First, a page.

February 23, 2012
Oman Centre of Excellence celebrates six years
The meteorological training centre in Oman celebrates its sixth anniversary this year. The Centre of Excellence (CoE) in Muscat trains scientists from Middle East countries how to understand and use satellite data.
Since it opened its doors in 2006, the centre has trained more than 180 weather forecasters and experts in marine and water resource management.
Centres of Excellence for training in Satellite Meteorology are specialised training centres. They form part of WMO-CGMS Virtual Laboratory for Education and Training in Satellite Meteorology (VLab), a global network set up by the World Meteorological Organization to improve the use of data and products from meteorological and environmental satellites. Each centre is sponsored by one or more satellite operating agencies. EUMETSAT sponsors the centre in Muscat, through various training initiatives, including joint training events and training for locally-based trainers.
The training at the centre takes place in cooperation with the Sultan Qaboos University in Muscat and the aims are to:
Satellite observations are available for the Middle East region from EUMETSAT's Meteosat satellites, over Africa and the Indian Ocean, and from Metop.
The courses teach forecasters how to best use the data to provide advice and warnings in their areas of responsibility. In this region dust and dust storms are of particular interest. Next year the Centre of Excellence will start a yearly advanced course on a specific subject — the first being on dust monitoring/forecasting.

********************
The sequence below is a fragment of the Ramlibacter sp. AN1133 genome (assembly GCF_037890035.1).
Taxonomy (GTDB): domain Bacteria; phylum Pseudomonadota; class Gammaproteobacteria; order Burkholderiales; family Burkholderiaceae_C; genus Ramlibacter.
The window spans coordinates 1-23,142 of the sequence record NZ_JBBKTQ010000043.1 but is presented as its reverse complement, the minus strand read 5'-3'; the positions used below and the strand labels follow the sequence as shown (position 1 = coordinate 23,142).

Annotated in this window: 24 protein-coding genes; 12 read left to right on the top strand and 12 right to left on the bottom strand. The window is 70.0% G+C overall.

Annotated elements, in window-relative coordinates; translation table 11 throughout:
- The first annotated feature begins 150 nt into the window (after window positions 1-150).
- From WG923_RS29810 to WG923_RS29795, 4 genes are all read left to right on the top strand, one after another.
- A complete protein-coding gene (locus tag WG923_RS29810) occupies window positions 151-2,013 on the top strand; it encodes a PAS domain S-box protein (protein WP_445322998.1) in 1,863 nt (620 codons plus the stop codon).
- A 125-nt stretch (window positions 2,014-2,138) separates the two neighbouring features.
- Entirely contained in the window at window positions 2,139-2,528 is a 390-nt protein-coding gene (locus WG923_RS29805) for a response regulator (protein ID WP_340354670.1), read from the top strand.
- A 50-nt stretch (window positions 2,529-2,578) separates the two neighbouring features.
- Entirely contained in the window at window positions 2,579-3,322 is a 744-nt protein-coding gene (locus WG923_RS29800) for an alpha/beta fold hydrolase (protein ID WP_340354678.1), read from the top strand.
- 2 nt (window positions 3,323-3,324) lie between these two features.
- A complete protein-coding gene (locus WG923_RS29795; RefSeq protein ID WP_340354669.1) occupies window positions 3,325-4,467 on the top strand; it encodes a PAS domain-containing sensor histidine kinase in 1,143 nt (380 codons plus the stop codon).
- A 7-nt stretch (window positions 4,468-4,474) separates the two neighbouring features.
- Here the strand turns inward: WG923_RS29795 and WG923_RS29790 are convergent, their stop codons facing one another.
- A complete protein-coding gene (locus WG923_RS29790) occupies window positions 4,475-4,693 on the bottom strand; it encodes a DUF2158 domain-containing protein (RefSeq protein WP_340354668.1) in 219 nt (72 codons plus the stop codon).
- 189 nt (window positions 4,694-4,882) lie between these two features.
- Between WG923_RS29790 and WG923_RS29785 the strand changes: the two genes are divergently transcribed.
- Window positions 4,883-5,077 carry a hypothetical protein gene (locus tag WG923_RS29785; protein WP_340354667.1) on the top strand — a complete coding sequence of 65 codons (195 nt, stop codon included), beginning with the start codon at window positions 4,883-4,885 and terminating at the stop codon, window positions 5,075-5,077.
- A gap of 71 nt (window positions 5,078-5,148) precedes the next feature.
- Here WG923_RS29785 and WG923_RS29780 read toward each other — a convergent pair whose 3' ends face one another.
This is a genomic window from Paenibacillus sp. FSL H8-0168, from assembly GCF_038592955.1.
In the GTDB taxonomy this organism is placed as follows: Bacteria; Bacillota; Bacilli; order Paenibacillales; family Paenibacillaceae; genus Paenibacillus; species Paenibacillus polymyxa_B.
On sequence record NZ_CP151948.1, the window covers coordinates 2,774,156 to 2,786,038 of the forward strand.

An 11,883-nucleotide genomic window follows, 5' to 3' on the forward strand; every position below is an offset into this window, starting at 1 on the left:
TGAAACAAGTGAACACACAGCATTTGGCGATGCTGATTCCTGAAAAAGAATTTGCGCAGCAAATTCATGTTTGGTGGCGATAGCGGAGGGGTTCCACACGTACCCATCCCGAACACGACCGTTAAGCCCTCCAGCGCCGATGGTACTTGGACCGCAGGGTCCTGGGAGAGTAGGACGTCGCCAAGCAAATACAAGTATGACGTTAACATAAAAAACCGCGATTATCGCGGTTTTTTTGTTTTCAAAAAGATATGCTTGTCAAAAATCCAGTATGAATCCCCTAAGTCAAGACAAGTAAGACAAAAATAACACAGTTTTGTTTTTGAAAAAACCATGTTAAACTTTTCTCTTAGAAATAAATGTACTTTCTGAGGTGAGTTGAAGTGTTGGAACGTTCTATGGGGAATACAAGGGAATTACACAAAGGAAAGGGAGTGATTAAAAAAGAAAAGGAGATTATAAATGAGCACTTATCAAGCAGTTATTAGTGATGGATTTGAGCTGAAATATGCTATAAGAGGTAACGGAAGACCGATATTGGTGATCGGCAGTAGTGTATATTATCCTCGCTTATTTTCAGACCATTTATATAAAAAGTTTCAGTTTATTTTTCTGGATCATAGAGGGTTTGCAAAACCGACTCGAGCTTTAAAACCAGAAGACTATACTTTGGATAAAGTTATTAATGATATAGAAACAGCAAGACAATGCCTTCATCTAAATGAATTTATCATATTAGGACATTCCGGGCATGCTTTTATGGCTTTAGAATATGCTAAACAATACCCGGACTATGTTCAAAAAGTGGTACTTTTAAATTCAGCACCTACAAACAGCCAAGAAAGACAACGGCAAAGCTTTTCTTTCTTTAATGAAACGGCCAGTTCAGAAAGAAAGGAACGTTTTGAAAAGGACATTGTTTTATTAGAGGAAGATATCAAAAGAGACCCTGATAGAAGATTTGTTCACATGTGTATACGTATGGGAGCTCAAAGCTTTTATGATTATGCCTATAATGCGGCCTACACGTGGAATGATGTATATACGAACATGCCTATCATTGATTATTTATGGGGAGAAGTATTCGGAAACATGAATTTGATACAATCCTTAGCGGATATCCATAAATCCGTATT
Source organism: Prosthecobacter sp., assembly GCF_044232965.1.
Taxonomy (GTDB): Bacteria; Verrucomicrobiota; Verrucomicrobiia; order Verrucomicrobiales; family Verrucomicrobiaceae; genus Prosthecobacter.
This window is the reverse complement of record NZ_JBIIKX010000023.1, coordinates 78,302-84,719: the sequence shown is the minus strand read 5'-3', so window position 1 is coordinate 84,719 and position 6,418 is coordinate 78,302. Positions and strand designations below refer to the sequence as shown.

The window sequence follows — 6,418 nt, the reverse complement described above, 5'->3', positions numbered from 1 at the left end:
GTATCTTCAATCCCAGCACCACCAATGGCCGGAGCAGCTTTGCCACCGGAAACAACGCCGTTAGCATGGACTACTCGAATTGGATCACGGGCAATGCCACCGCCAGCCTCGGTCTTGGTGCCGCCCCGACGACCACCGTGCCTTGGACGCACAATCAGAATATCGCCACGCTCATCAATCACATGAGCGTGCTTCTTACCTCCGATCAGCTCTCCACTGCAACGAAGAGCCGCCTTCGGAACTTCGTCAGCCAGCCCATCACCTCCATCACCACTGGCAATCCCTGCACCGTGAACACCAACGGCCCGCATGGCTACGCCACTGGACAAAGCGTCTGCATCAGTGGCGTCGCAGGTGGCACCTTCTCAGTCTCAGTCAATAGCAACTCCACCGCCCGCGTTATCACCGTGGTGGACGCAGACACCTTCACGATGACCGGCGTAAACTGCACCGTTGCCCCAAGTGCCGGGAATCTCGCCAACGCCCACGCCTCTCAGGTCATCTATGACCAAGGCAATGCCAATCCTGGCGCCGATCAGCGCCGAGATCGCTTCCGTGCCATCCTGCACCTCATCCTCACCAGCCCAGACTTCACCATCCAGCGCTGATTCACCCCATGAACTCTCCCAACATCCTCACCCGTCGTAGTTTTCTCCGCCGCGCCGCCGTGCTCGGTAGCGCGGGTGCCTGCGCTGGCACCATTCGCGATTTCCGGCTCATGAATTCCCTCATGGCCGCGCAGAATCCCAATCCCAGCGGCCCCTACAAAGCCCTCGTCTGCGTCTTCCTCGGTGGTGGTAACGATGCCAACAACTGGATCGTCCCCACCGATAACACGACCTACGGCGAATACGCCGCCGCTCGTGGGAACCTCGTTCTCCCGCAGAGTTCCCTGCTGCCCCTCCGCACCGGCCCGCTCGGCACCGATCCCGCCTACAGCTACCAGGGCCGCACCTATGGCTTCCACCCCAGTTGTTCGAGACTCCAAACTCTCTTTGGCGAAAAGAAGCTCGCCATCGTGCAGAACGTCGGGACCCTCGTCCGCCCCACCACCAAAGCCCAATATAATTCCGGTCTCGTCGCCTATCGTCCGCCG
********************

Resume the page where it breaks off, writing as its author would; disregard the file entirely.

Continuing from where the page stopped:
The training is delivered by experts from the Middle East and Europe. This year it included a lecture by Dr Fred Prata, from Norway, who is a expert on volcanic ash detection. Volcanic ash is of interest in the area due to the presence of active volcanoes in the Red Sea region and it can affect the global operations of the airlines based in the Middle East.
Humaid Al-Badi, Chief of Remote Sensing, leads the work of the centre, on behalf of the Omani weather service. Speaking about the sixth anniversary, he said: “There is more to do but for us this is a big achievement for the region. Without these courses people would not benefit from the satellite data available. Dust affects famers and oil field operations in the interior of Oman — good warnings enable people to save money by good planning of their operations and local forecasters provide better forecasts as a result of the training. Severe convection can lead to flash flooding, making some wadis (valleys) dangerous to pass through in a vehicle — good warnings prevent people from putting themselves in danger.”
EUMETSAT trainer Mark Higgins said: “The Centre of Excellence in Oman is a nice example of the partnership between EUMETSAT and global users of EUMETSAT satellite data. The centre is growing its competence. We see less and less technical input from European teachers as the local competence grows.”
The VLab is a global training network with currently 12 Centres of Excellence and eight sponsoring satellite agencies, covering all six WMO Regions and six languages.